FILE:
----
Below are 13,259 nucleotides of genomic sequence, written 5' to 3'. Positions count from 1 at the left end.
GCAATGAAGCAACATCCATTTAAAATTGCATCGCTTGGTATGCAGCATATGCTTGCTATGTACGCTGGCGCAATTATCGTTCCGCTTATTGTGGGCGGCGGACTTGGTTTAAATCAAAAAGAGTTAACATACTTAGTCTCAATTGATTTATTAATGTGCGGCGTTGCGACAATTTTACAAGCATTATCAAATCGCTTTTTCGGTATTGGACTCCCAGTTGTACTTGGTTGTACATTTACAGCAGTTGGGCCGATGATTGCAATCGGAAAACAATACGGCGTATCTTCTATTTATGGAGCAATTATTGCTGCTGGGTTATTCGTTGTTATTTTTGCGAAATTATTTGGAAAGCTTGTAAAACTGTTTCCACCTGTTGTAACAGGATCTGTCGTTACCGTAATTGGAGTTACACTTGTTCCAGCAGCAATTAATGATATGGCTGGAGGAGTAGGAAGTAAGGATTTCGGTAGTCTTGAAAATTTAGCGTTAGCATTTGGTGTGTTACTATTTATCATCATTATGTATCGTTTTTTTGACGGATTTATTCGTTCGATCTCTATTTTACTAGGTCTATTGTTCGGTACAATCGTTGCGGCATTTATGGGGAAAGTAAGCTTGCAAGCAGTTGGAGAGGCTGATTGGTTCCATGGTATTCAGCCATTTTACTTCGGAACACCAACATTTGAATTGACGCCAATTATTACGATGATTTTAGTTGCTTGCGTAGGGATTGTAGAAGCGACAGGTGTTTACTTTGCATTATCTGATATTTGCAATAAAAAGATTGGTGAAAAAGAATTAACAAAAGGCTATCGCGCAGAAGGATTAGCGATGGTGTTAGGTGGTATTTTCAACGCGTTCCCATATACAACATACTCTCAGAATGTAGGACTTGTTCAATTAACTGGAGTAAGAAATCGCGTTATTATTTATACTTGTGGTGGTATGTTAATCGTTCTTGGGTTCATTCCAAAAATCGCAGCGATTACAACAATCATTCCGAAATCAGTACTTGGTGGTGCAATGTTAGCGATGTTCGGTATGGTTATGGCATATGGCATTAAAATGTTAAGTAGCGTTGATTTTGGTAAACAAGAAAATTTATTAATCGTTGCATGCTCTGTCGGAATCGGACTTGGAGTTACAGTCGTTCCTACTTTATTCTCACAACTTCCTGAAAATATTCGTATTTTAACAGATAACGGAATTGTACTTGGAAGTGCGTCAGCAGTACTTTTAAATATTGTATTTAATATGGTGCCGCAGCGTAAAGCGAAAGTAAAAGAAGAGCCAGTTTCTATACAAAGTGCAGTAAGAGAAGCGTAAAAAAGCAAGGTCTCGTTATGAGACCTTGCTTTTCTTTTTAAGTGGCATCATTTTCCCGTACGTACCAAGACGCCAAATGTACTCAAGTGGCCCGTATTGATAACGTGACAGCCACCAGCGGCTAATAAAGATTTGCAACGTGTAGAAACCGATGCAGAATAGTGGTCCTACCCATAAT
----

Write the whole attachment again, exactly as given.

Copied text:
Below are 13,259 nucleotides of genomic sequence, written 5' to 3'. Positions count from 1 at the left end.
GCAATGAAGCAACATCCATTTAAAATTGCATCGCTTGGTATGCAGCATATGCTTGCTATGTACGCTGGCGCAATTATCGTTCCGCTTATTGTGGGCGGCGGACTTGGTTTAAATCAAAAAGAGTTAACATACTTAGTCTCAATTGATTTATTAATGTGCGGCGTTGCGACAATTTTACAAGCATTATCAAATCGCTTTTTCGGTATTGGACTCCCAGTTGTACTTGGTTGTACATTTACAGCAGTTGGGCCGATGATTGCAATCGGAAAACAATACGGCGTATCTTCTATTTATGGAGCAATTATTGCTGCTGGGTTATTCGTTGTTATTTTTGCGAAATTATTTGGAAAGCTTGTAAAACTGTTTCCACCTGTTGTAACAGGATCTGTCGTTACCGTAATTGGAGTTACACTTGTTCCAGCAGCAATTAATGATATGGCTGGAGGAGTAGGAAGTAAGGATTTCGGTAGTCTTGAAAATTTAGCGTTAGCATTTGGTGTGTTACTATTTATCATCATTATGTATCGTTTTTTTGACGGATTTATTCGTTCGATCTCTATTTTACTAGGTCTATTGTTCGGTACAATCGTTGCGGCATTTATGGGGAAAGTAAGCTTGCAAGCAGTTGGAGAGGCTGATTGGTTCCATGGTATTCAGCCATTTTACTTCGGAACACCAACATTTGAATTGACGCCAATTATTACGATGATTTTAGTTGCTTGCGTAGGGATTGTAGAAGCGACAGGTGTTTACTTTGCATTATCTGATATTTGCAATAAAAAGATTGGTGAAAAAGAATTAACAAAAGGCTATCGCGCAGAAGGATTAGCGATGGTGTTAGGTGGTATTTTCAACGCGTTCCCATATACAACATACTCTCAGAATGTAGGACTTGTTCAATTAACTGGAGTAAGAAATCGCGTTATTATTTATACTTGTGGTGGTATGTTAATCGTTCTTGGGTTCATTCCAAAAATCGCAGCGATTACAACAATCATTCCGAAATCAGTACTTGGTGGTGCAATGTTAGCGATGTTCGGTATGGTTATGGCATATGGCATTAAAATGTTAAGTAGCGTTGATTTTGGTAAACAAGAAAATTTATTAATCGTTGCATGCTCTGTCGGAATCGGACTTGGAGTTACAGTCGTTCCTACTTTATTCTCACAACTTCCTGAAAATATTCGTATTTTAACAGATAACGGAATTGTACTTGGAAGTGCGTCAGCAGTACTTTTAAATATTGTATTTAATATGGTGCCGCAGCGTAAAGCGAAAGTAAAAGAAGAGCCAGTTTCTATACAAAGTGCAGTAAGAGAAGCGTAAAAAAGCAAGGTCTCGTTATGAGACCTTGCTTTTCTTTTTAAGTGGCATCATTTTCCCGTACGTACCAAGACGCCAAATGTACTCAAGTGGCCCGTATTGATAACGTGACAGCCACCAGCGGCTAATAAAGATTTGCAACGTGTAGAAACCGATGCAGAATAGTGGTCCTACCCATAAT